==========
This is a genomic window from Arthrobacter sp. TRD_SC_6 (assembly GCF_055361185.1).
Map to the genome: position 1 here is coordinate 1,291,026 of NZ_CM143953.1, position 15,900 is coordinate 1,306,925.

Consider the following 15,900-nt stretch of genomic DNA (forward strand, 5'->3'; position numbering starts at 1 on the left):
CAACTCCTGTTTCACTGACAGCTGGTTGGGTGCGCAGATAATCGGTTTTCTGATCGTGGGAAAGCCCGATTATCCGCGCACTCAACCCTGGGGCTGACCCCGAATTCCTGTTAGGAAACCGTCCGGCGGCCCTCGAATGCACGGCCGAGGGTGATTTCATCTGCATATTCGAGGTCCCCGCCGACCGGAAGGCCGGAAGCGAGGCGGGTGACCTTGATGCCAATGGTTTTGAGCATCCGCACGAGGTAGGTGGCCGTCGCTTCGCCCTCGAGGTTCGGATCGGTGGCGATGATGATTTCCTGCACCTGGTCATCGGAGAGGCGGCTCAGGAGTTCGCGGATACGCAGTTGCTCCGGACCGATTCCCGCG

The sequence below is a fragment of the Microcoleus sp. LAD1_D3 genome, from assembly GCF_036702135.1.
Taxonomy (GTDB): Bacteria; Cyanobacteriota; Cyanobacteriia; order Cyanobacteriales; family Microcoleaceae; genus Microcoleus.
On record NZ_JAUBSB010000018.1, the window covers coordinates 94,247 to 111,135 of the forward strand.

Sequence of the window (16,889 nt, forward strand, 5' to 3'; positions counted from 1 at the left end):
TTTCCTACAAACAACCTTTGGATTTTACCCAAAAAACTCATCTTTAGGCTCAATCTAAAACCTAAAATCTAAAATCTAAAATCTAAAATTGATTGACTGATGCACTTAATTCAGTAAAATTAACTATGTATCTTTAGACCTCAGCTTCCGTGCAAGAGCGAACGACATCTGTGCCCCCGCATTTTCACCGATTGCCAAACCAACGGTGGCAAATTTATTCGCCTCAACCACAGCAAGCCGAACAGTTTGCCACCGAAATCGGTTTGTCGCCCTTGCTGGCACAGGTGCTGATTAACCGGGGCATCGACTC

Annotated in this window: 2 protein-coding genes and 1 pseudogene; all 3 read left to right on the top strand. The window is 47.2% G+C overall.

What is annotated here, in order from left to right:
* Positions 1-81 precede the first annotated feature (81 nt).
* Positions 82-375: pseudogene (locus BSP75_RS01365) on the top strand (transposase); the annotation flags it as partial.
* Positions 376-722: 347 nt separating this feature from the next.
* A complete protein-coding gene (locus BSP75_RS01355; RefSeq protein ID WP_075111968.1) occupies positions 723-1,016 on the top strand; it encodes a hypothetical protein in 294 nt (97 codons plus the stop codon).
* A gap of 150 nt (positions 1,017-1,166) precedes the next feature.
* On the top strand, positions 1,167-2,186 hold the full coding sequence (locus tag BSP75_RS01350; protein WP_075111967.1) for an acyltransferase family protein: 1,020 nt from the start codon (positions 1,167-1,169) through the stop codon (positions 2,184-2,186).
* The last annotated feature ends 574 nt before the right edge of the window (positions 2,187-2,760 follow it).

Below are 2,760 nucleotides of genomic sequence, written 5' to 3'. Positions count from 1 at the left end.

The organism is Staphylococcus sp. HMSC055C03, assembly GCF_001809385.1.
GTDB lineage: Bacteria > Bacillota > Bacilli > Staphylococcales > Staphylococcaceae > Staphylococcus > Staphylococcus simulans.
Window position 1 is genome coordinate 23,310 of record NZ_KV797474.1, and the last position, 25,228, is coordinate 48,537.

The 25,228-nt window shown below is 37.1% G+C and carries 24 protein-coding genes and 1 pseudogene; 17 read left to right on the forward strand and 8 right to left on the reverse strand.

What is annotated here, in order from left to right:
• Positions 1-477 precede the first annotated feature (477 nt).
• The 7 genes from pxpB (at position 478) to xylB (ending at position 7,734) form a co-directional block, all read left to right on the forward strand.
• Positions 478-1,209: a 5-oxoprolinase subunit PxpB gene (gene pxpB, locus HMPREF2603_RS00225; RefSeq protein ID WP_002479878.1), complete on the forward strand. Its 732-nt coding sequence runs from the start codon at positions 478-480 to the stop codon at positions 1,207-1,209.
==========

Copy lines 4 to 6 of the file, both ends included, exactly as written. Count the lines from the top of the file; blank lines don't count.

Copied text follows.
CAACTCCTGTTTCACTGACAGCTGGTTGGGTGCGCAGATAATCGGTTTTCTGATCGTGGGAAAGCCCGATTATCCGCGCACTCAACCCTGGGGCTGACCCCGAATTCCTGTTAGGAAACCGTCCGGCGGCCCTCGAATGCACGGCCGAGGGTGATTTCATCTGCATATTCGAGGTCCCCGCCGACCGGAAGGCCGGAAGCGAGGCGGGTGACCTTGATGCCAATGGTTTTGAGCATCCGCACGAGGTAGGTGGCCGTCGCTTCGCCCTCGAGGTTCGGATCGGTGGCGATGATGATTTCCTGCACCTGGTCATCGGAGAGGCGGCTCAGGAGTTCGCGGATACGCAGTTGCTCCGGACCGATTCCCGCG

The sequence below is a fragment of the Microcoleus sp. LAD1_D3 genome, from assembly GCF_036702135.1.
Taxonomy (GTDB): Bacteria; Cyanobacteriota; Cyanobacteriia; order Cyanobacteriales; family Microcoleaceae; genus Microcoleus.